Phishing Attack Used Spoofed COVID-19 Vaccination Forms


A recently uncovered phishing campaign used fake COVID-19 vaccination forms - and took advantage of confusion over whether employees will return to their offices this fall - to harvest workers' email credentials, according to analysts with security firm INKY.

See Also: Automating Security Operations

During this phishing campaign, which was active earlier this month, the fraudsters appeared to have used compromised email accounts to send realistic-looking emails to employees that purported to come from the targeted company's human resources department, according to INKY researchers. These messages contained a malicious PDF link that would take victims to a phishing page to harvest their Microsoft Outlook credentials.

In some cases, the fraudsters also looked to steal personally identifiable information, such as full name, birthdate and mailing address, according to the report.

Once the credentials were harvested, the victim was redirected to a Santa Clara County government website in California that provides COVID-19 information to the public, the INKY analysts note. This was designed to confuse the victims and draw attention away from the attack.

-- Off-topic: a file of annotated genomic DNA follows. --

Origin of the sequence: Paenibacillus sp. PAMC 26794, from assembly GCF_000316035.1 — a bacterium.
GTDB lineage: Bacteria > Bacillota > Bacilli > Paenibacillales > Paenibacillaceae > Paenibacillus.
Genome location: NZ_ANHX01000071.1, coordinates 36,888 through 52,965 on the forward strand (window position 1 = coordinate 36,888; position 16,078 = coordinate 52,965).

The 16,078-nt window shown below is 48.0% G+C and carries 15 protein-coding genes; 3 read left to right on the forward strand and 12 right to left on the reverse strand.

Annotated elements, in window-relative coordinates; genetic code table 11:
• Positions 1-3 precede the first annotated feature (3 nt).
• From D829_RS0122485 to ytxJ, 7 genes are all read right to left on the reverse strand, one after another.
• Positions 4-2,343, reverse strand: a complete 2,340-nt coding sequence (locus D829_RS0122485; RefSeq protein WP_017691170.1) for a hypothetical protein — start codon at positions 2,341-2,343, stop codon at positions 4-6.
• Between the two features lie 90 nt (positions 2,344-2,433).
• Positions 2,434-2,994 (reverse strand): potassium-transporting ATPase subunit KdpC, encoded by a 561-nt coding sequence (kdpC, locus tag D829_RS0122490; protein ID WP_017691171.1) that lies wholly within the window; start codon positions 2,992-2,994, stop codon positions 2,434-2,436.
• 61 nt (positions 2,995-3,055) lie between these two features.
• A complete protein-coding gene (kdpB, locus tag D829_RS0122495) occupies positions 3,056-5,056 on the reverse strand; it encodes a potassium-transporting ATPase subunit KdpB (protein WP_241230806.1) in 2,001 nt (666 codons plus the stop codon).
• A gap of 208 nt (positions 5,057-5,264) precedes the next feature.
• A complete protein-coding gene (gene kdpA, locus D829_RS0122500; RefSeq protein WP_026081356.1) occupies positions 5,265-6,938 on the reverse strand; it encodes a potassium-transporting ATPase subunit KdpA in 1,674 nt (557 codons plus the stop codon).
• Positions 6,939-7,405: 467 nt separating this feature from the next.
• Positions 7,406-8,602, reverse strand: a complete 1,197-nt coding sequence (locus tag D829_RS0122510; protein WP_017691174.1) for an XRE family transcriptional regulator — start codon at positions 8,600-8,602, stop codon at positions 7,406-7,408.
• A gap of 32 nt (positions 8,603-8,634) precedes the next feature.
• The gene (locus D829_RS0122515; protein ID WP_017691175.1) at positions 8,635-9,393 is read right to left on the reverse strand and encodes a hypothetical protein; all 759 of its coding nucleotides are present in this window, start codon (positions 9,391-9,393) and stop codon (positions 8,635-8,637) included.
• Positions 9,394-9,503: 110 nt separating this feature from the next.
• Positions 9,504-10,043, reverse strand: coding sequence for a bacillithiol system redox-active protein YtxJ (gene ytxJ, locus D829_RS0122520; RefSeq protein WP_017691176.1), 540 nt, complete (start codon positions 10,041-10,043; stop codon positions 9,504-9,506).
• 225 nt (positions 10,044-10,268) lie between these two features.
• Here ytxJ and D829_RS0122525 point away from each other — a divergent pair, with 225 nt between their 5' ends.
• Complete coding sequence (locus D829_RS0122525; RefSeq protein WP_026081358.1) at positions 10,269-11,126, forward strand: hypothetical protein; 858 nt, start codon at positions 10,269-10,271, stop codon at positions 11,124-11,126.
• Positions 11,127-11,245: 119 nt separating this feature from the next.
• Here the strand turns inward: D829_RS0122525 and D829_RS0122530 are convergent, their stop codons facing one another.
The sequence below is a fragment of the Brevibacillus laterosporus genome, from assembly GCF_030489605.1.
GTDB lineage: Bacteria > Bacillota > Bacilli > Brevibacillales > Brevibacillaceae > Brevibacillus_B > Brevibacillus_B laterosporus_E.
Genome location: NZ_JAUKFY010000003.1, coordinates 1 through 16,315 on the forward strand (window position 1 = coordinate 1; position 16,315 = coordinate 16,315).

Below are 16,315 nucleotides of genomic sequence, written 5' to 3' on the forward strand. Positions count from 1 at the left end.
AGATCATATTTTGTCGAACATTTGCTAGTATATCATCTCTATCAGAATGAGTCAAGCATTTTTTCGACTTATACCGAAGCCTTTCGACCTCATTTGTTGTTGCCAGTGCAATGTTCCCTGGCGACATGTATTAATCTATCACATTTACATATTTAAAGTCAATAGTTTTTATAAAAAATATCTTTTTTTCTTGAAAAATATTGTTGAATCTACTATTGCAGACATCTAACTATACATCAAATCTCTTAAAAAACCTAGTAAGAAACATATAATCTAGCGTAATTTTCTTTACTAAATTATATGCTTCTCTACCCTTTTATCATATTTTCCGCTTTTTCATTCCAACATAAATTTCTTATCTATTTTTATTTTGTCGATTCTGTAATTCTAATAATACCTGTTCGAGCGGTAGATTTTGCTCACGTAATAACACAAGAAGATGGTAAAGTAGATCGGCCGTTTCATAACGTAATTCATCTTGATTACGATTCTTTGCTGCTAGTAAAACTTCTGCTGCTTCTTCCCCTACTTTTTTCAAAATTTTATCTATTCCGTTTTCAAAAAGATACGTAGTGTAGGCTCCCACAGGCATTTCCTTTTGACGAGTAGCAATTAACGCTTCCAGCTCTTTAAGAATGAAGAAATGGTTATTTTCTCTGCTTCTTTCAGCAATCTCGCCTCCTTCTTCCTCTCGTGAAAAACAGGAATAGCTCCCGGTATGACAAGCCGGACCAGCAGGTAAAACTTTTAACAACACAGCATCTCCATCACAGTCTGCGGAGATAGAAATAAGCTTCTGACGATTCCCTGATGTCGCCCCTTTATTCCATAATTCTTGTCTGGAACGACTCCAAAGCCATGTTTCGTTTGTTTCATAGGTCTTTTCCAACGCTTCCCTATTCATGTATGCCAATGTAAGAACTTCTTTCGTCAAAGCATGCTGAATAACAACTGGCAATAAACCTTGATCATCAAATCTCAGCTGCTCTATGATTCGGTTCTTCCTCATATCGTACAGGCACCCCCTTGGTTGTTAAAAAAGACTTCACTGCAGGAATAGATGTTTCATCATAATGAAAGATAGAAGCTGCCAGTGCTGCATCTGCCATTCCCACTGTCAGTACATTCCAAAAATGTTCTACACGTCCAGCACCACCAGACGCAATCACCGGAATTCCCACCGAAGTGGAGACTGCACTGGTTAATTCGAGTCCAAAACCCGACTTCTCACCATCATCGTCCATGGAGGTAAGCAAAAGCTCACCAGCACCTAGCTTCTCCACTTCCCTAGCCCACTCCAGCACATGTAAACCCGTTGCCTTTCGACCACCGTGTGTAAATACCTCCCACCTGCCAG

This particular phishing campaign was notable for using social engineering techniques concerning the spread of the COVID-19 Delta variant and how this phase of the pandemic might affect employees returning to offices in the fall (see: COVID 19: What Delta Variant Means to Business Recovery).

"By August, the Delta variant cast its pall over everyone's hopes for going back to normal. First, vaccinated workers felt nearly invulnerable," according to the report. "Then, breakthrough cases started making the news. This confusion was a perfect environment for black hats to introduce a new form of phish."

The INKY report notes that this particular campaign appeared in a limited number of employee inboxes - about 60 - and did not appear successful, although it's not clear if the attacks are ongoing or have stopped as of now.

Read Full Article: